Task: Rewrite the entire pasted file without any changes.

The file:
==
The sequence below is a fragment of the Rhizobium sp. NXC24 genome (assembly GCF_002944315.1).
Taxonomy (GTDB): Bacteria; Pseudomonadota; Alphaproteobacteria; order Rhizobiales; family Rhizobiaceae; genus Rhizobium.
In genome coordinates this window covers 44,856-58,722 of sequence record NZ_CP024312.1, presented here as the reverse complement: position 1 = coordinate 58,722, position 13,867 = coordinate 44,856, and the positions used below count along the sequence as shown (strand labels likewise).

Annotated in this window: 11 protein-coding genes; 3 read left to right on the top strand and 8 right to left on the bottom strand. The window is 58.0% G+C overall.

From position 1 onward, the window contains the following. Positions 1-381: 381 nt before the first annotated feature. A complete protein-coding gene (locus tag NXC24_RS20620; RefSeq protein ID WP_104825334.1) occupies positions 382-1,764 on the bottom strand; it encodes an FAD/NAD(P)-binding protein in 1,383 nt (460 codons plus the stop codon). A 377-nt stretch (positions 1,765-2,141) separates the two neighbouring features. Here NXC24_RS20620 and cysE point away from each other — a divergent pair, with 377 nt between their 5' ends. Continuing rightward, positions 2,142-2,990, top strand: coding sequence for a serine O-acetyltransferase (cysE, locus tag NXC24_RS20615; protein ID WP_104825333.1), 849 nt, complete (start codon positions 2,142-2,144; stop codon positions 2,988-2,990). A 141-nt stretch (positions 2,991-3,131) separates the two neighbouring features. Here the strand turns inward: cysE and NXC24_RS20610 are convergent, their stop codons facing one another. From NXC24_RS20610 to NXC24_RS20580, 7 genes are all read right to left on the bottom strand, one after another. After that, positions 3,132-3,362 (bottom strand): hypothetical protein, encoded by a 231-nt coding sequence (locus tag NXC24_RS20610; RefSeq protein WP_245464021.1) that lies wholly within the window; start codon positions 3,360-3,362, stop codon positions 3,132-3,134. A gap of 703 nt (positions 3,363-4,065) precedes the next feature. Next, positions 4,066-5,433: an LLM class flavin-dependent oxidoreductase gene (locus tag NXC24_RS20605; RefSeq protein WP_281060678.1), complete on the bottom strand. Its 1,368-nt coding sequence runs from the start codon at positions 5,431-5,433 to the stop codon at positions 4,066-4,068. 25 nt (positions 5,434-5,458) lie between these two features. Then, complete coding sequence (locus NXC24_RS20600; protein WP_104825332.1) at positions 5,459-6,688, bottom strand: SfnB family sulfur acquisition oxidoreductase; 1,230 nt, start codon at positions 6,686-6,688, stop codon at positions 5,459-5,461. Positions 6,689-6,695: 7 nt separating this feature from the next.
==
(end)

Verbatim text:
The sequence below is a fragment of the Rhizobium sp. NXC24 genome (assembly GCF_002944315.1).
Taxonomy (GTDB): Bacteria; Pseudomonadota; Alphaproteobacteria; order Rhizobiales; family Rhizobiaceae; genus Rhizobium.
In genome coordinates this window covers 44,856-58,722 of sequence record NZ_CP024312.1, presented here as the reverse complement: position 1 = coordinate 58,722, position 13,867 = coordinate 44,856, and the positions used below count along the sequence as shown (strand labels likewise).

Annotated in this window: 11 protein-coding genes; 3 read left to right on the top strand and 8 right to left on the bottom strand. The window is 58.0% G+C overall.

From position 1 onward, the window contains the following. Positions 1-381: 381 nt before the first annotated feature. A complete protein-coding gene (locus tag NXC24_RS20620; RefSeq protein ID WP_104825334.1) occupies positions 382-1,764 on the bottom strand; it encodes an FAD/NAD(P)-binding protein in 1,383 nt (460 codons plus the stop codon). A 377-nt stretch (positions 1,765-2,141) separates the two neighbouring features. Here NXC24_RS20620 and cysE point away from each other — a divergent pair, with 377 nt between their 5' ends. Continuing rightward, positions 2,142-2,990, top strand: coding sequence for a serine O-acetyltransferase (cysE, locus tag NXC24_RS20615; protein ID WP_104825333.1), 849 nt, complete (start codon positions 2,142-2,144; stop codon positions 2,988-2,990). A 141-nt stretch (positions 2,991-3,131) separates the two neighbouring features. Here the strand turns inward: cysE and NXC24_RS20610 are convergent, their stop codons facing one another. From NXC24_RS20610 to NXC24_RS20580, 7 genes are all read right to left on the bottom strand, one after another. After that, positions 3,132-3,362 (bottom strand): hypothetical protein, encoded by a 231-nt coding sequence (locus tag NXC24_RS20610; RefSeq protein WP_245464021.1) that lies wholly within the window; start codon positions 3,360-3,362, stop codon positions 3,132-3,134. A gap of 703 nt (positions 3,363-4,065) precedes the next feature. Next, positions 4,066-5,433: an LLM class flavin-dependent oxidoreductase gene (locus tag NXC24_RS20605; RefSeq protein WP_281060678.1), complete on the bottom strand. Its 1,368-nt coding sequence runs from the start codon at positions 5,431-5,433 to the stop codon at positions 4,066-4,068. 25 nt (positions 5,434-5,458) lie between these two features. Then, complete coding sequence (locus NXC24_RS20600; protein WP_104825332.1) at positions 5,459-6,688, bottom strand: SfnB family sulfur acquisition oxidoreductase; 1,230 nt, start codon at positions 6,686-6,688, stop codon at positions 5,459-5,461. Positions 6,689-6,695: 7 nt separating this feature from the next.